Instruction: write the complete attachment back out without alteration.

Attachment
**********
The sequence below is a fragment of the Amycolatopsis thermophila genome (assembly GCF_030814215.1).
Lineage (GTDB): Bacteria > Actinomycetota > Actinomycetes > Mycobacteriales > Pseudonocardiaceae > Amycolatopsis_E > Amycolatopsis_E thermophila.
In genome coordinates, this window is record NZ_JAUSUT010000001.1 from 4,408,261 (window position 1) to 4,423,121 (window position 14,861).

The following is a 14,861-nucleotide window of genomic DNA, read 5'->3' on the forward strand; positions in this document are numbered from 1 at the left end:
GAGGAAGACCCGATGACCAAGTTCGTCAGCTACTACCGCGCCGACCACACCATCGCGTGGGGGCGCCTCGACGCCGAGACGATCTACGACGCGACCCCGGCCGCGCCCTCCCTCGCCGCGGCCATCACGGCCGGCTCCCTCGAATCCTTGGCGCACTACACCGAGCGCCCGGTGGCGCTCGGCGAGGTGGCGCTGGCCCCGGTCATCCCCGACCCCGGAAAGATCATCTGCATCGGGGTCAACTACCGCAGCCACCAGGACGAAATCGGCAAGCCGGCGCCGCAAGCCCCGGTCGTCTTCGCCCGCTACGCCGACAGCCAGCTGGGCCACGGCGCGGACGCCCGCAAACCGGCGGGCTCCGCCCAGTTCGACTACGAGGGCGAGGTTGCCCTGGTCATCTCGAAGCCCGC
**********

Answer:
The sequence below is a fragment of the Amycolatopsis thermophila genome (assembly GCF_030814215.1).
Lineage (GTDB): Bacteria > Actinomycetota > Actinomycetes > Mycobacteriales > Pseudonocardiaceae > Amycolatopsis_E > Amycolatopsis_E thermophila.
In genome coordinates, this window is record NZ_JAUSUT010000001.1 from 4,408,261 (window position 1) to 4,423,121 (window position 14,861).

The following is a 14,861-nucleotide window of genomic DNA, read 5'->3' on the forward strand; positions in this document are numbered from 1 at the left end:
GAGGAAGACCCGATGACCAAGTTCGTCAGCTACTACCGCGCCGACCACACCATCGCGTGGGGGCGCCTCGACGCCGAGACGATCTACGACGCGACCCCGGCCGCGCCCTCCCTCGCCGCGGCCATCACGGCCGGCTCCCTCGAATCCTTGGCGCACTACACCGAGCGCCCGGTGGCGCTCGGCGAGGTGGCGCTGGCCCCGGTCATCCCCGACCCCGGAAAGATCATCTGCATCGGGGTCAACTACCGCAGCCACCAGGACGAAATCGGCAAGCCGGCGCCGCAAGCCCCGGTCGTCTTCGCCCGCTACGCCGACAGCCAGCTGGGCCACGGCGCGGACGCCCGCAAACCGGCGGGCTCCGCCCAGTTCGACTACGAGGGCGAGGTTGCCCTGGTCATCTCGAAGCCCGC